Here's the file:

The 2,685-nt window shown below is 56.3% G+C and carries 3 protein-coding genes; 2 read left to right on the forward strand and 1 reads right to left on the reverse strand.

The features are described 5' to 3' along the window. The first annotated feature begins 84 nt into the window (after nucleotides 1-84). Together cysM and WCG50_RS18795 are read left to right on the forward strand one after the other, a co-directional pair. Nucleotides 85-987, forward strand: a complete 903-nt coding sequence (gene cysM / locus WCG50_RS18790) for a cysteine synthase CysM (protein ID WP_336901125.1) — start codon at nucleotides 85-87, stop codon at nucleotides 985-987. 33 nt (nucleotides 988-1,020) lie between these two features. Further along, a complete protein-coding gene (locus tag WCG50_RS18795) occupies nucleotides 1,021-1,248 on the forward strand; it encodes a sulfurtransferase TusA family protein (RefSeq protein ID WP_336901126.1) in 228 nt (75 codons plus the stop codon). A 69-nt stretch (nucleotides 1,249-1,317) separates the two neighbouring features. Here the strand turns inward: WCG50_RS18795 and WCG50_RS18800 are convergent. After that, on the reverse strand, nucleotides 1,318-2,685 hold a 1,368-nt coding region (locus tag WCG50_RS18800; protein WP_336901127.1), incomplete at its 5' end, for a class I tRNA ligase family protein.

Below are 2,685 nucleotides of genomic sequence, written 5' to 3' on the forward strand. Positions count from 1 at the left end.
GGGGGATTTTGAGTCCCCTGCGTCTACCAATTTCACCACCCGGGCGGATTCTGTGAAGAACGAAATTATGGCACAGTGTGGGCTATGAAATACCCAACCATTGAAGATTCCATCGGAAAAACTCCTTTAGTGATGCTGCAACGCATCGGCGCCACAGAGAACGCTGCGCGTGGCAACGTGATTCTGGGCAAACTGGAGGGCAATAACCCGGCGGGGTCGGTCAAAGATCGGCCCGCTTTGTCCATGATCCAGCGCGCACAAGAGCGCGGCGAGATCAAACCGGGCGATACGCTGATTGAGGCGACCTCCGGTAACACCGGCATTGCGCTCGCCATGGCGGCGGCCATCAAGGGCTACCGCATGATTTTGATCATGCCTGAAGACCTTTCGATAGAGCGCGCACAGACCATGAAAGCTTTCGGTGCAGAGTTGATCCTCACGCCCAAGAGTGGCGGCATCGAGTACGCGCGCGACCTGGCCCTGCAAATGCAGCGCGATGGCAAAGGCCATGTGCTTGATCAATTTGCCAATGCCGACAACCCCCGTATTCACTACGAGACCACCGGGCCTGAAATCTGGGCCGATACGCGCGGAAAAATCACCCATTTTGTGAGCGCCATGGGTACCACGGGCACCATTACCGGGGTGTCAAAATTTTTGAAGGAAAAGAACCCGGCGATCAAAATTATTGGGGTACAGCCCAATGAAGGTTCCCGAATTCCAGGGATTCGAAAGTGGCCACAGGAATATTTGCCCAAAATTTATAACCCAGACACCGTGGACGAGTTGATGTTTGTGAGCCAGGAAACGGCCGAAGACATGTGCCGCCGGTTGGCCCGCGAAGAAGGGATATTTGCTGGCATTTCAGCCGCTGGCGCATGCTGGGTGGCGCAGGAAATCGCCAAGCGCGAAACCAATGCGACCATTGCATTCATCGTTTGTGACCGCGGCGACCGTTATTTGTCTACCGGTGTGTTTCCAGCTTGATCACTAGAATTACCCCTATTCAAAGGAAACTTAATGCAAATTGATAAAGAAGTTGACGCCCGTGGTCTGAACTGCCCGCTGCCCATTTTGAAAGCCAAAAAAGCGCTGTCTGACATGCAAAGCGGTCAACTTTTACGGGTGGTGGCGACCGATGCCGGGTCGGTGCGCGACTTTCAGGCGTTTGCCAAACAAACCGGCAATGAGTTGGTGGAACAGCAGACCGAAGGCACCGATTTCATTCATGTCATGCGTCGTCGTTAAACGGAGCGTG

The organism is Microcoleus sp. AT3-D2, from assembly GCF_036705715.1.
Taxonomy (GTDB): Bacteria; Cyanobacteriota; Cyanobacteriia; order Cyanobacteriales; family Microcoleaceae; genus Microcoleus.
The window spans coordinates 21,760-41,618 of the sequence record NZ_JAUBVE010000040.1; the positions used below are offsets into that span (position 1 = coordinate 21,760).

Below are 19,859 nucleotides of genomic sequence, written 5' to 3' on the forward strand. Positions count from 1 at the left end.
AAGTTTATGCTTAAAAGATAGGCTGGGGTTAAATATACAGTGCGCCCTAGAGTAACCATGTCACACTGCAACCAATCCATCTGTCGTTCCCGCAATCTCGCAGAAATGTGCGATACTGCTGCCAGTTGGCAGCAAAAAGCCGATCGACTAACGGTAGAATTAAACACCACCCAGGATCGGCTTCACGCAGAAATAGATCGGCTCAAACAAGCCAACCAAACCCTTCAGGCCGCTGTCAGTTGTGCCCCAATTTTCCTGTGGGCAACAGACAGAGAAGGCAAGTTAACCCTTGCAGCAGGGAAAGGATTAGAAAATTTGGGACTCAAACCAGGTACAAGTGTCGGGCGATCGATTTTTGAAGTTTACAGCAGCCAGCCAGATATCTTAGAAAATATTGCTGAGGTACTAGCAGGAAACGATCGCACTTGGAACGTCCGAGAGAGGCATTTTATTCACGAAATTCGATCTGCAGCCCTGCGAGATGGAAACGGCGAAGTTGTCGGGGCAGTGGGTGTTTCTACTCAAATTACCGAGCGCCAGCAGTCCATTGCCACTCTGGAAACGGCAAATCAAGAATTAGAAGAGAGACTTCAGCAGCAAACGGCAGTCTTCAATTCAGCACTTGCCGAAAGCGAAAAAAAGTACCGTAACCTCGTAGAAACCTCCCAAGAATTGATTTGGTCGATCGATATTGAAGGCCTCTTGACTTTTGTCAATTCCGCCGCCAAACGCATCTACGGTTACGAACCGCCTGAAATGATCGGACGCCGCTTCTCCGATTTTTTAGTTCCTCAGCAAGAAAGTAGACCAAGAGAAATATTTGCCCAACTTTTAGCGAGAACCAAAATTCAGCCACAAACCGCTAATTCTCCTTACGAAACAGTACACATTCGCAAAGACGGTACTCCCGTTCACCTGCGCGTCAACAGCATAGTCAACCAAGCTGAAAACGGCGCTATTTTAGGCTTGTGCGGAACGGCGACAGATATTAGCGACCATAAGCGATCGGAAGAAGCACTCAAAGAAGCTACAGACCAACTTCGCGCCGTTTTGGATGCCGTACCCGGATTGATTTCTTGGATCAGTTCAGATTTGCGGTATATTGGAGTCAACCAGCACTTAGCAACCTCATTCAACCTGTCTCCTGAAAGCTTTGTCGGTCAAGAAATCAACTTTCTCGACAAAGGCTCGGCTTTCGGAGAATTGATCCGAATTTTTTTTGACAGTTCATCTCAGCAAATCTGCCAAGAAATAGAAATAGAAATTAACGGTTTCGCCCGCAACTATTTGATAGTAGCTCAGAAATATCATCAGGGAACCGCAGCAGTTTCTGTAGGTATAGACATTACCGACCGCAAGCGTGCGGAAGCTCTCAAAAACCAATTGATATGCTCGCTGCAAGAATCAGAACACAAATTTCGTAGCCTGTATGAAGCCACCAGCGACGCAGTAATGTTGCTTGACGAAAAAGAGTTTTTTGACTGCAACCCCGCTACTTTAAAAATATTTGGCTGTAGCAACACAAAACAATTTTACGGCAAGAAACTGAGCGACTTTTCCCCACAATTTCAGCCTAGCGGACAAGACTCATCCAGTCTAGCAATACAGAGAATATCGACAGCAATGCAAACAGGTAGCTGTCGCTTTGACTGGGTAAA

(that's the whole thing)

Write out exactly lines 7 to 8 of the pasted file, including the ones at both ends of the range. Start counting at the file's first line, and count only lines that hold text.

The window spans coordinates 21,760-41,618 of the sequence record NZ_JAUBVE010000040.1; the positions used below are offsets into that span (position 1 = coordinate 21,760).

Below are 19,859 nucleotides of genomic sequence, written 5' to 3' on the forward strand. Positions count from 1 at the left end.